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Calling Out Your Duty Of Care Policy | Why You Were Unprepared To Handle Coronavirus & How To Fix It

April 7, 2020

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Maddy Khentigan
Written By
Maddy Khentigan

COVID-19 did more than just cause a global pandemic. It called out your company's duty of care policy, too. Traveling employees were left with unanswered questions, not knowing how or when they'll get back to their families. At-home employees were left worrying about their job security, all due to the lack of structure that was in place. Of course, no one can truly prepare for the unknown, but after hearing stories from those who were stuck traveling with no direction from their company on what to do once coronavirus went global, showed us just how many companies were almost "too" unprepared. 

Now, your company most likely has some sort of duty-of-care policy in place, however, let the response from COVID-19 prove that even companies with a good track record of providing security to it's employees have suffered, finding deep gaps within their duty of care solutions. 

Every company needs to remember, your people are your organization's most valuable asset. When you take care of your employees, they take care of your business. That is why whether it's a pandemic or any other duty of care threat, all employees, not just travelers, need to be considered for safety and security. Use this self-isolation period to find your duty of care gaps, understand what actions need to be made, and be as proactive as possible before everything get's back to normal. Now let's break this down.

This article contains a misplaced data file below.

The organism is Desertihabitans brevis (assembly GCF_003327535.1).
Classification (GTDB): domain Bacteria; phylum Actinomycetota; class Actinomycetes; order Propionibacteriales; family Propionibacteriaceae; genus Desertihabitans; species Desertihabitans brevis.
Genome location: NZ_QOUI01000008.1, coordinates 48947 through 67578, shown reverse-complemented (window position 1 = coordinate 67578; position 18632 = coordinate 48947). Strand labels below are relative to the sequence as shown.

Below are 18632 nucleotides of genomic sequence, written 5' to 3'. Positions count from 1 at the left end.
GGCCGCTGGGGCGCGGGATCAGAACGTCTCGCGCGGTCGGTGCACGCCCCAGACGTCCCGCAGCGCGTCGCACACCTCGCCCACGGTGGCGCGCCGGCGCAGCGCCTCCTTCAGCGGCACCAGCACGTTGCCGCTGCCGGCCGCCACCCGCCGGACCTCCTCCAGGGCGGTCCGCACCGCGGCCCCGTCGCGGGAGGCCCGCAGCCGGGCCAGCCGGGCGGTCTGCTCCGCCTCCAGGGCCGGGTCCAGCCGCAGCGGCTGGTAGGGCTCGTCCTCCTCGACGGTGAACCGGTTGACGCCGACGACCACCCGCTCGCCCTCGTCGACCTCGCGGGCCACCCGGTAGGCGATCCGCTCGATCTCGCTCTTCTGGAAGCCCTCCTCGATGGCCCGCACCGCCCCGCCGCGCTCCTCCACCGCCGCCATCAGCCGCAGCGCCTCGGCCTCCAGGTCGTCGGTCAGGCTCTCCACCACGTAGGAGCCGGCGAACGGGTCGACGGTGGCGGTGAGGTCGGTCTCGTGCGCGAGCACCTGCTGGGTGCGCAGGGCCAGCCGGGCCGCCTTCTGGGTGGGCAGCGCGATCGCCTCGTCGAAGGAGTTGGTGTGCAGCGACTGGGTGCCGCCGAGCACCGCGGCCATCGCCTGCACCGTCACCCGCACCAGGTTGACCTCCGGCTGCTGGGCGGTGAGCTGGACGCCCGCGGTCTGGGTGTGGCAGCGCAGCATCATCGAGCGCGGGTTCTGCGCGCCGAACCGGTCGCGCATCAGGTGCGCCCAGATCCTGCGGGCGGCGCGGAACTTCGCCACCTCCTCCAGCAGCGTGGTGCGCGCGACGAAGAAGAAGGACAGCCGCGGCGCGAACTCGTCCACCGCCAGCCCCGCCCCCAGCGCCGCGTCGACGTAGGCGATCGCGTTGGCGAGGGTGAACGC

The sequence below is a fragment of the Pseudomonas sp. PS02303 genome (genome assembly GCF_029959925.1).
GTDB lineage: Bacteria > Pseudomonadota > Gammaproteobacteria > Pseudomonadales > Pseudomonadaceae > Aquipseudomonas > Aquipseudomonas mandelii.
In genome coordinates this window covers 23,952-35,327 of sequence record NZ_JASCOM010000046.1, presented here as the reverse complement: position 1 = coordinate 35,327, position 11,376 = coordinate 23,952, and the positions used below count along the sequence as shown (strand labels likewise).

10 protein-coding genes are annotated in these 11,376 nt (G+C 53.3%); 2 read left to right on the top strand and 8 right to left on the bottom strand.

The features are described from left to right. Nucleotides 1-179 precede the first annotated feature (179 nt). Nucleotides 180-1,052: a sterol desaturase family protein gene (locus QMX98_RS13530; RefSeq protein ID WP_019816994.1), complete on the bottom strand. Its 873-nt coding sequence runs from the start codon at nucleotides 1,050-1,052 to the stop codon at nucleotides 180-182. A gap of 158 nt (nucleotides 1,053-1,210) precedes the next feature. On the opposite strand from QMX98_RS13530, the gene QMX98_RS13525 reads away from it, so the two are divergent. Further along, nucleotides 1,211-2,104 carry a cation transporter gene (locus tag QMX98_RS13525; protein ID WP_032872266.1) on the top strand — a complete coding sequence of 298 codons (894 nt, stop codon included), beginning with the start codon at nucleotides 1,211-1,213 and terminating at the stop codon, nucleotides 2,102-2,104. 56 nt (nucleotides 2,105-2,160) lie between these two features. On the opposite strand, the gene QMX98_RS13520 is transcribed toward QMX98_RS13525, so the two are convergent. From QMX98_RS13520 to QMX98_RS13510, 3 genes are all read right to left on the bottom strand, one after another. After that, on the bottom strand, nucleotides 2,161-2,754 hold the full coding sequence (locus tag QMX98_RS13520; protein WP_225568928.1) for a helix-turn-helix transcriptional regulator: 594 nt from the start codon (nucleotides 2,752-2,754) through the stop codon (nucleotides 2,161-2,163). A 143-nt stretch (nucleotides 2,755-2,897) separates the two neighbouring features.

Duty of care is about building a culture of safety and trust, so employees can feel not only safe, but empowered to travel for work. After all, if your mobile workforce feels your organization does not properly support them on the road, they’ll certainly find an employer that does. Communicating that you genuinely care about your employees’ safety and security is a huge differentiator when it comes to recruiting and retaining top talent.

Businesses are more globally distributed today than ever before. There are more places and time zones where your employees could find themselves traveling for work. Traveling to almost any country comes with potential risks and it's essential to have proactive plans in place should something go wrong. Incorporating duty of care as part of crisis planning helps extend your performance of care beyond just employee monitoring.

Business travel sometimes means taking an Uber across town for a meeting, but other times it means taking planes, trains and automobiles halfway around the world. It’s important travelers feel we’ve got their backs every step of the way.


Why you should care: 

  • Employers are legally required to provide a standard of reasonable care for their employees
  • Travelers who feel looked after are happier and more productive
  • Nearly all travelers are faced with difficulties or disruptions at some point
  • Your company’s reputation and bottom line are at stake




It's never a question of IF something's going to happen, but WHEN. Use this time to figure out your weak spots and you'll be better prepared to combat these curveballs in the future.

Here's a few to consider:

  • Does "Coronavirus" ring a bell?